“Lenders passed on the rate cut last year and so it will be of little surprise to see their variable rates edge back up.
“Those that have so far failed to take advantage of the record low fixed deals will find that rates have already edged up as expectation of a rate rise increased.
“Nonetheless borrowers can make big savings over SVR and also protect against any future rate rises.”
Joe Pepper, managing director of EDM Mortgage Support Services believes more use of technology would help the industry.
He said: “A lot of borrowers are paying historically low fixed and tracker rates at present with very little incentive to move and remortgaging volumes are at a low ebb.
“More extensive use of technology would help the UK mortgage industry to address the problem.”
Robin Fieth, chief executive of the Building Societies Association, touches upon the psychological impact of the first increase in a decade.
Fieth said: “This modest increase in the rate is as expected, but the psychological impact of the first increase in a decade may have some effect on consumer sentiment.
“The confirmation by the MPC that any future increases are expected to be gradual and limited is welcome. Rates remain very low and the impact on household budgets is not likely to be immediately significant for most people, especially as the majority of mortgages are fixed rate.
“We estimate that savers did better at building societies to the tune of £380 million in the first six months of this year. Today’s announcement will however, be welcome news for them.”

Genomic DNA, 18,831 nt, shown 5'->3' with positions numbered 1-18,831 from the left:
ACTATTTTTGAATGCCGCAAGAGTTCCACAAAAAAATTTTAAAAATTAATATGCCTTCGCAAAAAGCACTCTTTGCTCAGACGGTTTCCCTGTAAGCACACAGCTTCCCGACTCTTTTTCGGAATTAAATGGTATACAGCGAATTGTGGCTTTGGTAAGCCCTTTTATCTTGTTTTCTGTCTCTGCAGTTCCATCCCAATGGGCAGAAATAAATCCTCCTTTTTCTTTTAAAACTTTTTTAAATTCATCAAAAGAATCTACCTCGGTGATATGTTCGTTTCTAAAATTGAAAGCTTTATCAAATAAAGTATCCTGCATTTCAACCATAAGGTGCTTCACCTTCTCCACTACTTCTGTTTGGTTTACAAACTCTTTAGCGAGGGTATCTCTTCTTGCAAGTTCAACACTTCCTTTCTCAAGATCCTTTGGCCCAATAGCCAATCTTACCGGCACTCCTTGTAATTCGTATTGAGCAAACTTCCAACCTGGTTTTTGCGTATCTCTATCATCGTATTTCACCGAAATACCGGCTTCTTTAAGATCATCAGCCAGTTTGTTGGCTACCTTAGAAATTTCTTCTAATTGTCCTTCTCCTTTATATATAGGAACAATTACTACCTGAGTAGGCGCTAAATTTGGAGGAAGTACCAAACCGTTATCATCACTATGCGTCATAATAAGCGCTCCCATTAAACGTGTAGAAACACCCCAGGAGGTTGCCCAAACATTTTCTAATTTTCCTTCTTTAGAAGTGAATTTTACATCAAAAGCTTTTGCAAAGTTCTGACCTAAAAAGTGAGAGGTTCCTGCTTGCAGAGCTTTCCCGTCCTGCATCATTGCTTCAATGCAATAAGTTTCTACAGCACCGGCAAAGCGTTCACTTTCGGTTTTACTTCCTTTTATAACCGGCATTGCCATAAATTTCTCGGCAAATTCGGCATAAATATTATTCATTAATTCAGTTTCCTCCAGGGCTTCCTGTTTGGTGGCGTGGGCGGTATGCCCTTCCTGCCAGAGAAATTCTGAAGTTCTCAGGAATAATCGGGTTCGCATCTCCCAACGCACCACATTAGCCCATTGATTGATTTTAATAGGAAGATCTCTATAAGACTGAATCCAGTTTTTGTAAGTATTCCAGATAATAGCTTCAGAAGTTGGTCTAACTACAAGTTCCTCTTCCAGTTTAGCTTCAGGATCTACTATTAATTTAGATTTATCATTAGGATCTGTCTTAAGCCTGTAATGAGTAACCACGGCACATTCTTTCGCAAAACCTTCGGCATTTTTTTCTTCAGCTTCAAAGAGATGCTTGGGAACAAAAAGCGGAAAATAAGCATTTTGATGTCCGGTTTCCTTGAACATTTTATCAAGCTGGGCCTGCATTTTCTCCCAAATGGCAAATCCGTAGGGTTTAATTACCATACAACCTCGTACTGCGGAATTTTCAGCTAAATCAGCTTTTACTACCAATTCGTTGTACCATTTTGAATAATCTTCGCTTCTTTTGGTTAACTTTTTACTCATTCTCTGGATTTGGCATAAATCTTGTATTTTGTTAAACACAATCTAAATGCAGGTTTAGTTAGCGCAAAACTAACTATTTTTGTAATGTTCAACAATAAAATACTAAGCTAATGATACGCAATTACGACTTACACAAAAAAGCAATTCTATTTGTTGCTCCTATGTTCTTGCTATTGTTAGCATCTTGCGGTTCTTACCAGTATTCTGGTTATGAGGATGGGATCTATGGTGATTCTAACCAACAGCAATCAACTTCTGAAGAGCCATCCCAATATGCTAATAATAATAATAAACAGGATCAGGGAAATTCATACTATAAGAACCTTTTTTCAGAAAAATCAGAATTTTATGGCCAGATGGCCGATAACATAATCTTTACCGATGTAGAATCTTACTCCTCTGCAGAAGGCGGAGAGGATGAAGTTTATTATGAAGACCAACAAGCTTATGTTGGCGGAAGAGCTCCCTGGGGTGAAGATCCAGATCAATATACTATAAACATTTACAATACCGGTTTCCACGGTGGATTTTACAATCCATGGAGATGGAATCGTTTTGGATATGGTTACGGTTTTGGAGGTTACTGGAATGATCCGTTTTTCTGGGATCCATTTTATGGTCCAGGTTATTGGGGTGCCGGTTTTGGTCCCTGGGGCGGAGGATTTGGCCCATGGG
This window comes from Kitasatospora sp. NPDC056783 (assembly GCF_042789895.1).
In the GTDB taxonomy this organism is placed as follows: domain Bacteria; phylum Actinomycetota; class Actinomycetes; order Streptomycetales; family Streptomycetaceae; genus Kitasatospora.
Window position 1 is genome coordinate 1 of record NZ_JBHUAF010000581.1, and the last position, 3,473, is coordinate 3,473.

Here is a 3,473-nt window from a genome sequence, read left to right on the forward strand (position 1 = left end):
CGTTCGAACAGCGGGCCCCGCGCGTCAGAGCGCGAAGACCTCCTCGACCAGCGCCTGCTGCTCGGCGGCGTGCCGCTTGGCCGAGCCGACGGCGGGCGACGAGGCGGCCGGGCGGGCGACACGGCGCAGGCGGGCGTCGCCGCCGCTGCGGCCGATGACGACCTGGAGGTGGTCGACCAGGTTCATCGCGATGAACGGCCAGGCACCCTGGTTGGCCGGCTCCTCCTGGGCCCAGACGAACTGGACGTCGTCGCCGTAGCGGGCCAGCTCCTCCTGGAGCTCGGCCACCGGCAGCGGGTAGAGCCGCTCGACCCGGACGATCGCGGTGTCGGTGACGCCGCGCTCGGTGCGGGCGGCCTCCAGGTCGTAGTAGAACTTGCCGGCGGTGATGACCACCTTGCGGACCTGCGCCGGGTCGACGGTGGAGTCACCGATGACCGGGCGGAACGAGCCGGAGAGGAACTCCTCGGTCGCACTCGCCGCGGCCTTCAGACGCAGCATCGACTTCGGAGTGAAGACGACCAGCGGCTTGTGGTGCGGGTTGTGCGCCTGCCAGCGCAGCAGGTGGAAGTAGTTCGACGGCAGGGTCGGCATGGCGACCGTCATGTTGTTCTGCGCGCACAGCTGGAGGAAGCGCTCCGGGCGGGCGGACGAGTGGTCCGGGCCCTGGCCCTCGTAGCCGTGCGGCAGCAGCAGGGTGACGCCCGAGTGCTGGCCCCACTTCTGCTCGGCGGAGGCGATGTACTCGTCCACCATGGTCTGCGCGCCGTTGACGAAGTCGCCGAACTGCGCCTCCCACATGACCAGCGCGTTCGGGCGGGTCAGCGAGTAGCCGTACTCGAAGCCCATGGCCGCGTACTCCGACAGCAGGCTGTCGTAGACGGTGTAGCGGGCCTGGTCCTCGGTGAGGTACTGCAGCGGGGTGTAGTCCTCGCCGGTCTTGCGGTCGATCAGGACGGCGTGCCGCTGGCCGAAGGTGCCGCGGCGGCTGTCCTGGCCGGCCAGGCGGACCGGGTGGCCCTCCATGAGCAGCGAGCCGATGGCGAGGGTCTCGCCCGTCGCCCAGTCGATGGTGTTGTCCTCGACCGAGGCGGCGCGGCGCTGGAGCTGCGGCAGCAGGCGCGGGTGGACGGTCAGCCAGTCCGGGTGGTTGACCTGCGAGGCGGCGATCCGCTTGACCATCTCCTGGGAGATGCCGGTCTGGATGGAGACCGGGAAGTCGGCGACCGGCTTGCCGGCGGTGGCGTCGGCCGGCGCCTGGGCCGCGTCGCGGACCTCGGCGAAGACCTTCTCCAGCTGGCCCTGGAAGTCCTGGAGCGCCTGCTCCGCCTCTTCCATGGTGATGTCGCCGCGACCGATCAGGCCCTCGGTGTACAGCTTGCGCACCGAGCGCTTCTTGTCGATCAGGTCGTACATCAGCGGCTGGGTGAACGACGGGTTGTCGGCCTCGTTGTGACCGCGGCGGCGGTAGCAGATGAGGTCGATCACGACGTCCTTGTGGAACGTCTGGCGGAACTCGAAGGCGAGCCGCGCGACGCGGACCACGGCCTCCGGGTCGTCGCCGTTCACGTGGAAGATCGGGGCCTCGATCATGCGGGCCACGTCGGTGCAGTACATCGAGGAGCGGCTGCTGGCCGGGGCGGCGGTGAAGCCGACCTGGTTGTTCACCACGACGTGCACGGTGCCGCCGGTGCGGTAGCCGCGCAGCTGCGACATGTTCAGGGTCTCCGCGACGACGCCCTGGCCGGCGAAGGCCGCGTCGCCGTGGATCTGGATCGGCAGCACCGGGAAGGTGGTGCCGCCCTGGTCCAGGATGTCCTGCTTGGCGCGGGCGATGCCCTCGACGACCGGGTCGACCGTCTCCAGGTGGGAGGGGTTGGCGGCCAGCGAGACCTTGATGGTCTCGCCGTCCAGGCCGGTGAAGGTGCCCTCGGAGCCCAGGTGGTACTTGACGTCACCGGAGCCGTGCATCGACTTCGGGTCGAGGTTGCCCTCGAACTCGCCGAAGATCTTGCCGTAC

David Whittaker, chief executive of Mortgages for Business, said: “While the move to 0.5% only takes us back to where we were in July last year, the change does mean that home-owners and landlords on variable rates will see their monthly mortgage payments rise.
“Mortgage lenders have been preparing for this day for a while. In fact, it only compounds rises already made due to recent movements in swaps and LIBOR – other factors which affect mortgage pricing.
“The most aggressively priced fixed rate products available to home-buyers and landlords are already disappearing so borrowers will have to act quickly if they want to protect themselves against further rises by locking into a good five year fixed rate now.”
Liz Syms, chief executive of Connect for Intermediaries, said: “This is another hit for landlords especially, who have already been affected by so many other measures recently.
“Brokers will come into their own in the next few weeks as there will never have been a more important time for brokers to get in touch with their clients to help them to mitigate against these rises and other costs.
“While some lenders will pass on the rises straight away, mortgage rates are still at historic lows, so if ever there has been a time to remortgage it is now, especially for those on variable rates.”
Richard Pike, sales and marketing director at Phoebus Software, added: “It may be the first rate rise in ten years, but the reality of the MPC’s decision today is that rates are back up to the same level they were in August 2016.
“This relatively small increase will have some impact of course, but then you also have to look at the ways in which it may help the economy. On one hand you have to pay more for your mortgage, but on the other the pound in your pocket is likely to be worth more and go further; if it does what the bank intends and brings inflation down.”